8 seconds. I know that I have 8 seconds to get your attention. For some of you, I might have lost you already.
Research (I probably lost a few more of you just by using that word) says that the average human attention span has dropped over the last 15 years from 12 seconds to just 8. Sadly, the average attention span of a goldfish is 9 seconds. The goldfish is winning.
How could this be? Well, in the last two decades, technology has allowed us greater means to access information. In the time since you started reading this post, have you checked your email? Perhaps your phone has buzzed, alerting you that someone commented on the picture you posted to Facebook. Maybe you just had a random thought run through your head about the goldfish you had when you were a kid. Maybe this paragraph got a little long and you decided to skip to the next one.
If you did skip forward, well, thank you. You just proved my point. The last paragraph was way too long to read. I probably would have skipped forward myself.
So what does all of this talk about attention spans have to with learning? Well…EVERYTHING!
The Research & Development team here at CPI is always looking for ways to increase the impact of our training. In case you hadn’t heard, this year, we are implementing some program enhancements, and one part of these enhancements is looking for ways to increase skill and knowledge retention of our programs.
When your Instructor Certification program lasts four days, fighting against that 8-second attention span can be a challenge. As part of our enhancement project, we’ve kept a focus on how the design of the program will keep the participant motivated to learn.
Here are four key strategies we considered:
1. Make the content meaningful.
We know that many people who take the Nonviolent Crisis Intervention®
program are required by state or federal policy to take a course on physical restraint. But mandatory training does not always equate to meaningful training from the perspective of the learner. The required component of the program may be learning physical intervention strategies. However, the real gold is learning the prevention and early intervention strategies that can minimize the chances of a person reaching the level of physical aggression.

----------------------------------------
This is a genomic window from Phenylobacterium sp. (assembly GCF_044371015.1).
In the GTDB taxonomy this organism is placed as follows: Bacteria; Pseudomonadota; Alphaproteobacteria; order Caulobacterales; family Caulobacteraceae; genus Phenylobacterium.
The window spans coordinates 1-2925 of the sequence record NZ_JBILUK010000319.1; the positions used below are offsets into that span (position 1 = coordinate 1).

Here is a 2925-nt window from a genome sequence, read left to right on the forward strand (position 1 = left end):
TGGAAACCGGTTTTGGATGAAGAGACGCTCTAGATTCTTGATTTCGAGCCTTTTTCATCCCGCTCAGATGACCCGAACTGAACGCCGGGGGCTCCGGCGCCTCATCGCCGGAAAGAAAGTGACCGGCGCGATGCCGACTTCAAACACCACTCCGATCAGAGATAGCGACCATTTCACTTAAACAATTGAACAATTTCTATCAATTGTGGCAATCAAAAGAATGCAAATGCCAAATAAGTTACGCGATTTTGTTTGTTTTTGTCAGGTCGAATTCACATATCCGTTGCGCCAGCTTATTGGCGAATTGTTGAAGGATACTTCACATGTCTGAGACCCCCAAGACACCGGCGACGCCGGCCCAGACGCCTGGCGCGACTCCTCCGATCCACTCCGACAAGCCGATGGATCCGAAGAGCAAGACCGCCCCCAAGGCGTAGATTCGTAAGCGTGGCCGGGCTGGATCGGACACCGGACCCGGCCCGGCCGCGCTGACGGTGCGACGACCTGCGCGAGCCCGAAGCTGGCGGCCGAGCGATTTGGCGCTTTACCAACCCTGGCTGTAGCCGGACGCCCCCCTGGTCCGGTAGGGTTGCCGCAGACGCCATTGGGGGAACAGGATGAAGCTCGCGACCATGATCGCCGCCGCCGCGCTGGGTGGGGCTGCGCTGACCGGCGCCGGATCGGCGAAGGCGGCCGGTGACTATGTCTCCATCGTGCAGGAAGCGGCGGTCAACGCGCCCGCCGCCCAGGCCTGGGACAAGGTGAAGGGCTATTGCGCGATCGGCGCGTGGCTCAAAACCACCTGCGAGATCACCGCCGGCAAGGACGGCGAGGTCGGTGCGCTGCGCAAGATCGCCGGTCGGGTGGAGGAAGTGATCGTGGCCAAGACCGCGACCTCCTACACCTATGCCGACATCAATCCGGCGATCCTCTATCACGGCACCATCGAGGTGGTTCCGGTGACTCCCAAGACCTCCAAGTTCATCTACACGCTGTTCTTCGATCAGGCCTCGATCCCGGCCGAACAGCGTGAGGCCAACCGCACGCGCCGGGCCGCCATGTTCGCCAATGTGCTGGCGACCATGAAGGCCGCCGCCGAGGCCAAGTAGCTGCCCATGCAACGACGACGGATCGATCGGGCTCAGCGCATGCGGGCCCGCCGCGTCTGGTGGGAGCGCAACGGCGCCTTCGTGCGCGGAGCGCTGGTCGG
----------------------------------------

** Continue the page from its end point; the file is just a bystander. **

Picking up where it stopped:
2. Add interactivity.
Nothing will make today’s learner reach for his or her smartphone faster than having to sit through a straight-up lecture. Building shorter information sessions around case studies and interactive activities keeps the learner engaged in the content and better able to apply training principles to their day-to-day realities on the job.
3. Use visuals.
Adding graphical elements to the training material activates more parts of the learner’s brain, and helps them remember elements of the content. One statistic I read showed that a person’s brain processes pictures 60,000 times faster than words. The more active the learner’s brain, the more engaged they feel toward the content, and the less likely they are to start thinking about goldfish (or their grocery list, or the latest meme they saw on Buzzfeed).
4. Bring it.
The instructor has a heavy burden. The most meaningful, most interactive, and most visual instructor-led content still requires someone with passion and energy to deliver it. As Simon Sinek says, start with the “why.” What does the content mean to you? How can you help your learners apply what they're learning to make their jobs better, or to improve the lives of the people they serve? Your learners need to see and feel your passion for the material, which, more than anything else, will compel them to stay connected to you and what you teach.
These strategies should help you trump that 8-second attention span. What other methods do you use?